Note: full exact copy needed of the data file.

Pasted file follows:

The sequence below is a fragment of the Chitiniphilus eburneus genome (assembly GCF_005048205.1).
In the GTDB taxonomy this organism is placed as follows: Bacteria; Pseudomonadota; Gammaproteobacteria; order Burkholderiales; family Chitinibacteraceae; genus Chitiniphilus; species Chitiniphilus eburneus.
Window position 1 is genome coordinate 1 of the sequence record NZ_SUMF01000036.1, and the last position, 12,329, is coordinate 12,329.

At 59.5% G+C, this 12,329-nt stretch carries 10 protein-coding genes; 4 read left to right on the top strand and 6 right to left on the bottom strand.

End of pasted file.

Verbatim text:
The sequence below is a fragment of the Chitiniphilus eburneus genome (assembly GCF_005048205.1).
In the GTDB taxonomy this organism is placed as follows: Bacteria; Pseudomonadota; Gammaproteobacteria; order Burkholderiales; family Chitinibacteraceae; genus Chitiniphilus; species Chitiniphilus eburneus.
Window position 1 is genome coordinate 1 of the sequence record NZ_SUMF01000036.1, and the last position, 12,329, is coordinate 12,329.

At 59.5% G+C, this 12,329-nt stretch carries 10 protein-coding genes; 4 read left to right on the top strand and 6 right to left on the bottom strand.